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According to recent research from The Ascent, households across America spent around 8.69% of their income on paying debt in the second quarter of 2020. That's down from 9.69% during the same time period last year, but it's still quite a bit of money. In fact, when you consider that most experts recommend you spend 30% or less of your income for housing and save 20%, stacking almost 10% more in debt on top of that means you'd be left with just 40% of household funds for everything else.
Of course, household debt isn't distributed evenly across households. Some devote more of their money to paying creditors while others spend much less. If you include a mortgage payment in your total household debt, 8.69% would be a really low number, while devoting 9% of income to credit cards could mean you're in a lot of financial trouble.
What the data does show, though, is that people are continuing to borrow a lot of money, although less than in the past. And the more money you've committed to paying your creditors, the less you'll have to live on in the future -- which can increase the amount you subsequently have to borrow.
If you've promised your creditors close to 10% of your paychecks for the next few years, for example, that's kind of like taking a 10% pay cut because you've taken those funds away from your future self.
How much of your income should go to household debt?
Ideally, very little of your income should go to household debt. There are a few exceptions. It can make sense to take out a mortgage, as long as it's an affordable one and you've made sure you're financially ready for homeownership. And taking on debt for endeavors that grow your net worth can be smart, such as borrowing to start a business if you have a solid plan to become profitable.
But as far as high-interest debt to buy depreciating assets, the ideal percentage of your household income that should go to this is 0%. Charging goods or services on a credit card should be a last resort saved for dire emergencies, while even a personal loan should be used for necessities only (although these tend to have lower rates than credit cards, so they can be a better way to borrow if need be).
By avoiding debt that doesn't help you grow wealthier, you won't be committed to a monthly obligation, so you can keep your expenses lower and use your limited funds to accomplish better and more important goals.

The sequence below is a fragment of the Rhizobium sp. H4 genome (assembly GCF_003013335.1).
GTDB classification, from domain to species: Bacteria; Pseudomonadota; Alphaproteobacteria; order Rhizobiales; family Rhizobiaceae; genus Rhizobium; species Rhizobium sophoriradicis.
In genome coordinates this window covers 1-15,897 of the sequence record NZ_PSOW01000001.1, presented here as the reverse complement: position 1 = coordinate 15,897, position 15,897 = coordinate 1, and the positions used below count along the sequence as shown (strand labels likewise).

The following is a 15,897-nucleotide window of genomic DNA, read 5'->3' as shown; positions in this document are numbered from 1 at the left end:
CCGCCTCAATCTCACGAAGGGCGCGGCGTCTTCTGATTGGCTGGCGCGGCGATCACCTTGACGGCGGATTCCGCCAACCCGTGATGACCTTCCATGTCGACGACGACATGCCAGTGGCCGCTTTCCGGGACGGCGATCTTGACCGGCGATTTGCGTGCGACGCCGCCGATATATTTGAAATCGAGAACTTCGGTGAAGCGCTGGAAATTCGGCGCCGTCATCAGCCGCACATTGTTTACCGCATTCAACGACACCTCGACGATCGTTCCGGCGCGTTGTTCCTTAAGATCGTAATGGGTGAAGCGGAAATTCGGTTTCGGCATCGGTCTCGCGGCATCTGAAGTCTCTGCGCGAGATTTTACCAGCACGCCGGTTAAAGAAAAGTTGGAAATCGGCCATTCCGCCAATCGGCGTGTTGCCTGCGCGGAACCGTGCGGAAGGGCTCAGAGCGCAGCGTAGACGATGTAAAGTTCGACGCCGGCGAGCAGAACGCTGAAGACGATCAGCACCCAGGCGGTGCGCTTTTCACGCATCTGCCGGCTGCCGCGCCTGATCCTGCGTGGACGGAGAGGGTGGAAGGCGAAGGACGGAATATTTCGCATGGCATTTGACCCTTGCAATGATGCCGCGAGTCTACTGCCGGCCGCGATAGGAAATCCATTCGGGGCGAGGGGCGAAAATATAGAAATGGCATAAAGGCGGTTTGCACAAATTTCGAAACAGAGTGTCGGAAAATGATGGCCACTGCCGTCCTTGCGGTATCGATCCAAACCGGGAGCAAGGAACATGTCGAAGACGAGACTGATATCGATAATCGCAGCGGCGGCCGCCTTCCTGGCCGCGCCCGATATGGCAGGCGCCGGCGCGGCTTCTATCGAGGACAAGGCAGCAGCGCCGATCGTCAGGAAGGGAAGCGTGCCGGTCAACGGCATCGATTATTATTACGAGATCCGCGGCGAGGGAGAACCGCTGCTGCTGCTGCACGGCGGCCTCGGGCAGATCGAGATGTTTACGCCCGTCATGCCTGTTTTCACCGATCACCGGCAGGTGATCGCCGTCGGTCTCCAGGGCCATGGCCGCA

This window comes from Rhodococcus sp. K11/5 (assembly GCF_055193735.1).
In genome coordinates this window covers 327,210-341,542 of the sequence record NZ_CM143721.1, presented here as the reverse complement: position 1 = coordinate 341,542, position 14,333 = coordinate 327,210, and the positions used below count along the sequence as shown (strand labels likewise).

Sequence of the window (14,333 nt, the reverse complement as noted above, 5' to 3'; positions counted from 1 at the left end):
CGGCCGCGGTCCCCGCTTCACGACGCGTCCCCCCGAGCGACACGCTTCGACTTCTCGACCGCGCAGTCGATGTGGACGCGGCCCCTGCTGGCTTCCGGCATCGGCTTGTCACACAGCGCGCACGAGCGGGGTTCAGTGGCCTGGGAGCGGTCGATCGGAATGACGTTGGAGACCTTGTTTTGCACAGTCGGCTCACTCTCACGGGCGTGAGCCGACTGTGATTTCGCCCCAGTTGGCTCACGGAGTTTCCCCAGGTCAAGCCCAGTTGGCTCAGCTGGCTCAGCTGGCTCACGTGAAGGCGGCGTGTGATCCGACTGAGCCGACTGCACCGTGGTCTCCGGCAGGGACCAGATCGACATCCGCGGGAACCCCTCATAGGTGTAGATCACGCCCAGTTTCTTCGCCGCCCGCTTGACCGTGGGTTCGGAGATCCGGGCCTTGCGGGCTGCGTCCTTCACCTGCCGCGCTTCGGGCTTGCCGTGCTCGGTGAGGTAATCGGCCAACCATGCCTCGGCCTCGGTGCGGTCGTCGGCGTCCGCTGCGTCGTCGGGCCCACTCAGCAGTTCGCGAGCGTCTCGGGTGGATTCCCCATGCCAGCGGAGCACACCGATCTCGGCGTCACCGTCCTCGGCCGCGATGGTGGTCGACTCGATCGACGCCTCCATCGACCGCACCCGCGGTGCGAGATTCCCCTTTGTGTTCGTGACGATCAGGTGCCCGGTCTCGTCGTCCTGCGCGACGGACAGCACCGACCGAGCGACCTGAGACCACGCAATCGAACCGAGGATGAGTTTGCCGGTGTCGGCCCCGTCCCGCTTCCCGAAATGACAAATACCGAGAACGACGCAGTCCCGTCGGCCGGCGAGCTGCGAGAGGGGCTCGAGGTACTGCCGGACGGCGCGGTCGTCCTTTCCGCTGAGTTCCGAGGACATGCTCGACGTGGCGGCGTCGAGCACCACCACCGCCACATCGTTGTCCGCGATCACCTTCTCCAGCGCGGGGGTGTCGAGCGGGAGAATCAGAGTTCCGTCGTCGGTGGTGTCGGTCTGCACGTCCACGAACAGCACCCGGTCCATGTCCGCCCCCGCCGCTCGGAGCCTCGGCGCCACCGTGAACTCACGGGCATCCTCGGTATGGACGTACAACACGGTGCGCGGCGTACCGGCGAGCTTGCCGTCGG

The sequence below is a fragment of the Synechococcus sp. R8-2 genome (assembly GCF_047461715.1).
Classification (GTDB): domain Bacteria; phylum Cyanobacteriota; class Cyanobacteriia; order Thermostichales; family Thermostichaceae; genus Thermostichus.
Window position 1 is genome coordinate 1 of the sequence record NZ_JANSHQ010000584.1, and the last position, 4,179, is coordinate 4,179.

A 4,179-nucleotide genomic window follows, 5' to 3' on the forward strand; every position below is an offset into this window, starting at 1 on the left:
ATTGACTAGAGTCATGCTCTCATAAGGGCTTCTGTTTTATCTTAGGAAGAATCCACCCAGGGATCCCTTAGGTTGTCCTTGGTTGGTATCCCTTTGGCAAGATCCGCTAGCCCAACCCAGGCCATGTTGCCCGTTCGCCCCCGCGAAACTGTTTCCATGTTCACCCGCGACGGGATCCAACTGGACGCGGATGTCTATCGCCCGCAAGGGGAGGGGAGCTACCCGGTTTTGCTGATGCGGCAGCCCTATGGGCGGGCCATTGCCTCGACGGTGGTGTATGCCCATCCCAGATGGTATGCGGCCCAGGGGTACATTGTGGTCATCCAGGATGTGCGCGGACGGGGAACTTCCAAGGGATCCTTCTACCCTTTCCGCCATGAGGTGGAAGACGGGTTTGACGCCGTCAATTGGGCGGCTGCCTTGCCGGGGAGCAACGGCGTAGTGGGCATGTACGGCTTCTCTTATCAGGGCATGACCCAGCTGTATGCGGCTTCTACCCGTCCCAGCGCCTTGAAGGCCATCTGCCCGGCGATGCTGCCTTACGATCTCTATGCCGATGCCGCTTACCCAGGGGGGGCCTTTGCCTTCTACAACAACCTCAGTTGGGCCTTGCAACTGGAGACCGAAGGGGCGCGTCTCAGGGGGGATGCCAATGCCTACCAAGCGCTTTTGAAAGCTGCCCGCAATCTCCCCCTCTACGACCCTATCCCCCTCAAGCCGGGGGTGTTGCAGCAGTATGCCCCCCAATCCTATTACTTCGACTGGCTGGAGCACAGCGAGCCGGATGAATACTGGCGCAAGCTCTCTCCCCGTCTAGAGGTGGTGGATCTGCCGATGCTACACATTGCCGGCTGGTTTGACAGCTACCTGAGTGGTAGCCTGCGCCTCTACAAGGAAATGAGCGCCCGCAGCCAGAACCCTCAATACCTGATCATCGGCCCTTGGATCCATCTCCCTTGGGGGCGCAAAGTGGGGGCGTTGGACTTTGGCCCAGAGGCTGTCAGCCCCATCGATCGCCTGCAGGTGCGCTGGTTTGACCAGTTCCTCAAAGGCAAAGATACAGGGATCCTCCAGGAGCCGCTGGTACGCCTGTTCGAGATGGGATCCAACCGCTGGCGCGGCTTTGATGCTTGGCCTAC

What if you're spending too much of your income on debt right now?
If too much of your monthly income goes toward your creditors, there are a few steps you can take to change that.
The first, and quickest, is to refinance your debt. If you have high-interest debt, such as a credit card with an APR of 15% or 20%, consider using a balance transfer credit card or personal loan to reduce the rate you're paying. This can make debt payoff much more affordable over time and can ensure you waste less of your money on interest over the repayment process.
You should also make a plan to pay off your debt ASAP by paying more than the minimum due. This doesn't generally make sense for a mortgage loan since interest rates are extremely low right now and you can earn a better return on your money by investing it. But for other kinds of debt, aggressively paying it down can be the best thing to improve your cash flow and your long-term financial situation.
For many people, paying the minimums on all debt and then making extra monthly payments on loans with the highest interest rates makes sense as this can save you the most in interest. However, others do better by paying off their loans with the smallest balance first so they can score quick wins and stay motivated.
Decide which of these debt repayment approaches seems best for your situation and then make a concrete plan for how much extra to pay each month to get rid of your debt balance so you don't have to waste 9% (or any amount) of your hard-earned money on making creditors richer.